Joab was over Israel’s entire army; Benaiah son of Jehoiada was over the Kerethites and Pelethites; Adoniram was in charge of forced labor; Jehoshaphat son of Ahilud was recorder; Sheva was secretary; Zadok and Abiathar were priests; and Ira the Jairite was David’s priest. (verses 23–26, emphasis added)
So I’m reading into that and assuming that David just decided to live with Joab leading his army again.
I know this is my blog, so I can write about whatever I want to write about, but it’s at a point now where I’ve been writing about David’s weaknesses for so long that I’m just looking forward to him being a good king again! Not that there’s a lot of weakness in this passage, but there’s still some weirdness between him and the “sons of Zeruiah” going on.
That being said, when we read about David in other parts of the Bible he’s written about favourably. To use the phrase I keep using, David is “a man after God’s own heart.” He’s a human man, with human weaknesses—we’re all weak in one area or another, usually multiple areas—and it’s not wrong to look at those weaknesses and analyze them and even ask how we can do better in those areas. But never with a judging eye; I can see the mistakes David made, and learn from them, but if I think I’m a better man than David I’m going off track. If someone was reading about my life thousands of years from now, would they be reading that I was “a man after God’s own heart?” I doubt it.
I think there is always a danger when Christians read the Old Testament—or even when we read about the weaknesses of the Apostles in the New Testament Gospels—of judging the people we’re reading about, looking down on them, which means that we’d be missing the point. The Bible says we’re all sinful—all of us, every single one of us—and therefore we’re all going to make a lot of mistakes. I should be able to read about, and think about, mistakes others have made without thinking I’m better than them. I should be able to take warnings from their actions and apply them to my life, without thinking that doing so somehow makes me smarter than them or more godly than them.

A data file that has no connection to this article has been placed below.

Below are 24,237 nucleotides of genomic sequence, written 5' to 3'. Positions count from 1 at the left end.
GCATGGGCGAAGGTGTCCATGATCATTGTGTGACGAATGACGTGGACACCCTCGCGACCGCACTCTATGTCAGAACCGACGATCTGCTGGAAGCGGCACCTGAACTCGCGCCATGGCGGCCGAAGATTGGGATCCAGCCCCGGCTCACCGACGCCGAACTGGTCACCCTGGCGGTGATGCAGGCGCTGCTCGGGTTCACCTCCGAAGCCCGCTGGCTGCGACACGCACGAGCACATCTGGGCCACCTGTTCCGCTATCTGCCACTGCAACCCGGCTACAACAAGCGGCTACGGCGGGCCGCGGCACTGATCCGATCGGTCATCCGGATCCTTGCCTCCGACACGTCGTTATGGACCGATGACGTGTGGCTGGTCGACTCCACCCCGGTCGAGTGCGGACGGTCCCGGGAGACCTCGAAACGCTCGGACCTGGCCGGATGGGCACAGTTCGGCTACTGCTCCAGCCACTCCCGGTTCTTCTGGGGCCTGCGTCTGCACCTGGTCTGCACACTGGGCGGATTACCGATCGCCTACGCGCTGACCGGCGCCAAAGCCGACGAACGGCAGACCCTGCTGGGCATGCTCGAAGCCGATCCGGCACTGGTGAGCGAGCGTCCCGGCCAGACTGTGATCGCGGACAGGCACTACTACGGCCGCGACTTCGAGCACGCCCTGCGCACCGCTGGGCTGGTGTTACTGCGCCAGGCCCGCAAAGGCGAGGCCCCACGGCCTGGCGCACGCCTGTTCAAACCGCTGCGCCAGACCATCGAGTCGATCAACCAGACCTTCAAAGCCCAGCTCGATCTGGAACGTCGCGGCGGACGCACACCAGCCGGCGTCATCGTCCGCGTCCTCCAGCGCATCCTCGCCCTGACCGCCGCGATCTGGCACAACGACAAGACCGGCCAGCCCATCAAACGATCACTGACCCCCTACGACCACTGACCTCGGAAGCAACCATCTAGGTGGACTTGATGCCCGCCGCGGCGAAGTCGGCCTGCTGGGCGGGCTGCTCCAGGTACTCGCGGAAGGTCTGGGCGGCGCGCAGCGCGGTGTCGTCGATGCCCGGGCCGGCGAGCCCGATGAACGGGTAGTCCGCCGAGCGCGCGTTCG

I don’t know if this is another one of those passages that sounds weird—or maybe even cruel—to the modern reader, but anytime it comes to concubines in the Scripture—or sex in general, frankly—there are probably questions that get raised2.
If it seems cruel that David would “lock up” the concubines—after all, it wasn’t their fault, why are they being punished?—then we should remember what David probably should have done, if he were going according to the customs of the day, which would be to have them executed. It’s not about “punishment,” it’s about politics. These women were “defiled,” not in the sense of having committed sin, but more in the sense of having become “unclean.” Of course, David wasn’t God, so we shouldn’t push the word “unclean” too far; I’m just saying that this isn’t about sin, it’s about the fact that it wouldn’t be appropriate for David to continue having these women as concubines. And I’m assuming that any other king, in those circumstances, would likely have had the women put to death, to “get rid of the problem”—not to mention to make a statement.
David doesn’t do that. He cares for them for the rest of their lives.
Joab and Abishai
As mentioned, I don’t presume David to be happy to find out that Joab is leading his army again. In fact, I think the only reason he keeps putting up with Joab is that Joab is such a good leader when it comes to his army that David is afraid he’ll start losing battles if he doesn’t have Joab! (We should wonder if this means a lack of faith on David’s part—shouldn’t he trust in the LORD instead of trusting in men, even Joab?—though the Scriptures never explicitly make that point.)
There’s one part of this passage that I just find childish, however: David has had bad things to say about “the sons of Zeruiah” for a long time, has finally gotten rid of Joab in the last chapter and replaced him with Amasa, but immediately finds that Amasa isn’t living up to his duties, so he turns back to “the sons of Zeruiah” to get him out of another mess… but refuses to speak to Joab about it! Instead, in verse 6 he asks Abishai to do it, I guess feeling that Abishai is the “lesser of two evils” when it comes to “the sons of Zeruiah.” David must have known that Joab was going to be going along, and Joab is the one who’s been leading David’s army all along—verse 7 doesn’t even call this group of soldiers “David’s army” or “the army,” it calls them “Joab’s men”—but David is being so petty about this that he won’t even bring himself to talk to Joab directly.
I don’t want to call the people of Judah “Judeans,” because eventually that’s what the entire Southern nation will be called. “Judahites”? Probably. ↩︎
I know how that sounds. I’m not trying to sound more “enlightened” than other people, and I’m not trying to claim that people would be fine with concubines if they were as worldly as I am. I’m not saying that having concubines is a good or acceptable practice; I’m just advocating that we don’t judge 10th Century B.C. actions according to 21st Century moralities. We can say (and Scripture supports) that having concubines is a bad thing, and we shouldn’t do it, while still looking at David’s actions in light of the customs of his day. ↩︎